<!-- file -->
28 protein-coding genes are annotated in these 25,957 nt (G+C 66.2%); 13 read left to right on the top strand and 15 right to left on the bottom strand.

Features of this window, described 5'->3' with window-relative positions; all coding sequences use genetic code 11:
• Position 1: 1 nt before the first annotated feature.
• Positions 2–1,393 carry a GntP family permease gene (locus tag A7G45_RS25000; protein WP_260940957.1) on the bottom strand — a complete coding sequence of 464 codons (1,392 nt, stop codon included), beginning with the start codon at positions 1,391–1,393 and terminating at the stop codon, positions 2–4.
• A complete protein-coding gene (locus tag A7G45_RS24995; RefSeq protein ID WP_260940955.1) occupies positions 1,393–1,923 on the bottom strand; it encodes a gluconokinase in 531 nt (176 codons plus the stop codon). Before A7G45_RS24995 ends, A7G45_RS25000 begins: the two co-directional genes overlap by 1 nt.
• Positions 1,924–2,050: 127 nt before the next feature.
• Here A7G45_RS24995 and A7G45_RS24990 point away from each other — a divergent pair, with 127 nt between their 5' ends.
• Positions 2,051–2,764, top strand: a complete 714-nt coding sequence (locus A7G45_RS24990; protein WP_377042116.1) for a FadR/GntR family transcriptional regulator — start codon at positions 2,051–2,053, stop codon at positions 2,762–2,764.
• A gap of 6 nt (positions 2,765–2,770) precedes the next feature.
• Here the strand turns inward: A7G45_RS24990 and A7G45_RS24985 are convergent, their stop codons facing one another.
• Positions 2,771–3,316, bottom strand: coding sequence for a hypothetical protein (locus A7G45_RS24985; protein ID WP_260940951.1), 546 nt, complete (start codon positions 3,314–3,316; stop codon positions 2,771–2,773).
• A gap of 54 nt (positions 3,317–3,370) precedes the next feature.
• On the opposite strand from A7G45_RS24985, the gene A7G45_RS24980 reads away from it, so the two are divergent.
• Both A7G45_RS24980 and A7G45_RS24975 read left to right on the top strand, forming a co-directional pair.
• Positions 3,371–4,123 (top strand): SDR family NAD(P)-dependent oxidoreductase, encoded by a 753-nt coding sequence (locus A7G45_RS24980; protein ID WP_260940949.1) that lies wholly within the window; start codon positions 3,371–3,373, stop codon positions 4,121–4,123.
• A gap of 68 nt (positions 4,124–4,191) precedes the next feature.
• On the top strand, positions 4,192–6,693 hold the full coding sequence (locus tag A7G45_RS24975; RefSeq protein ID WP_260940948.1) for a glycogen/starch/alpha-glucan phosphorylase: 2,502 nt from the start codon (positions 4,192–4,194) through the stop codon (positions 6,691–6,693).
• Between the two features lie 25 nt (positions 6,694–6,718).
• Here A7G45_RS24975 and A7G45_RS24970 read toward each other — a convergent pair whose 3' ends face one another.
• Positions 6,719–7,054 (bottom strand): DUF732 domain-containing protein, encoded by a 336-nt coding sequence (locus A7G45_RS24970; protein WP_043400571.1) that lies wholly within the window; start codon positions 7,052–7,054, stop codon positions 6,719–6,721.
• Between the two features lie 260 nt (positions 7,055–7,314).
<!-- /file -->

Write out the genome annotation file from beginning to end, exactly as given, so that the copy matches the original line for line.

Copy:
28 protein-coding genes are annotated in these 25,957 nt (G+C 66.2%); 13 read left to right on the top strand and 15 right to left on the bottom strand.

Features of this window, described 5'->3' with window-relative positions; all coding sequences use genetic code 11:
• Position 1: 1 nt before the first annotated feature.
• Positions 2–1,393 carry a GntP family permease gene (locus tag A7G45_RS25000; protein WP_260940957.1) on the bottom strand — a complete coding sequence of 464 codons (1,392 nt, stop codon included), beginning with the start codon at positions 1,391–1,393 and terminating at the stop codon, positions 2–4.
• A complete protein-coding gene (locus tag A7G45_RS24995; RefSeq protein ID WP_260940955.1) occupies positions 1,393–1,923 on the bottom strand; it encodes a gluconokinase in 531 nt (176 codons plus the stop codon). Before A7G45_RS24995 ends, A7G45_RS25000 begins: the two co-directional genes overlap by 1 nt.
• Positions 1,924–2,050: 127 nt before the next feature.
• Here A7G45_RS24995 and A7G45_RS24990 point away from each other — a divergent pair, with 127 nt between their 5' ends.
• Positions 2,051–2,764, top strand: a complete 714-nt coding sequence (locus A7G45_RS24990; protein WP_377042116.1) for a FadR/GntR family transcriptional regulator — start codon at positions 2,051–2,053, stop codon at positions 2,762–2,764.
• A gap of 6 nt (positions 2,765–2,770) precedes the next feature.
• Here the strand turns inward: A7G45_RS24990 and A7G45_RS24985 are convergent, their stop codons facing one another.
• Positions 2,771–3,316, bottom strand: coding sequence for a hypothetical protein (locus A7G45_RS24985; protein ID WP_260940951.1), 546 nt, complete (start codon positions 3,314–3,316; stop codon positions 2,771–2,773).
• A gap of 54 nt (positions 3,317–3,370) precedes the next feature.
• On the opposite strand from A7G45_RS24985, the gene A7G45_RS24980 reads away from it, so the two are divergent.
• Both A7G45_RS24980 and A7G45_RS24975 read left to right on the top strand, forming a co-directional pair.
• Positions 3,371–4,123 (top strand): SDR family NAD(P)-dependent oxidoreductase, encoded by a 753-nt coding sequence (locus A7G45_RS24980; protein ID WP_260940949.1) that lies wholly within the window; start codon positions 3,371–3,373, stop codon positions 4,121–4,123.
• A gap of 68 nt (positions 4,124–4,191) precedes the next feature.
• On the top strand, positions 4,192–6,693 hold the full coding sequence (locus tag A7G45_RS24975; RefSeq protein ID WP_260940948.1) for a glycogen/starch/alpha-glucan phosphorylase: 2,502 nt from the start codon (positions 4,192–4,194) through the stop codon (positions 6,691–6,693).
• Between the two features lie 25 nt (positions 6,694–6,718).
• Here A7G45_RS24975 and A7G45_RS24970 read toward each other — a convergent pair whose 3' ends face one another.
• Positions 6,719–7,054 (bottom strand): DUF732 domain-containing protein, encoded by a 336-nt coding sequence (locus A7G45_RS24970; protein WP_043400571.1) that lies wholly within the window; start codon positions 7,052–7,054, stop codon positions 6,719–6,721.
• Between the two features lie 260 nt (positions 7,055–7,314).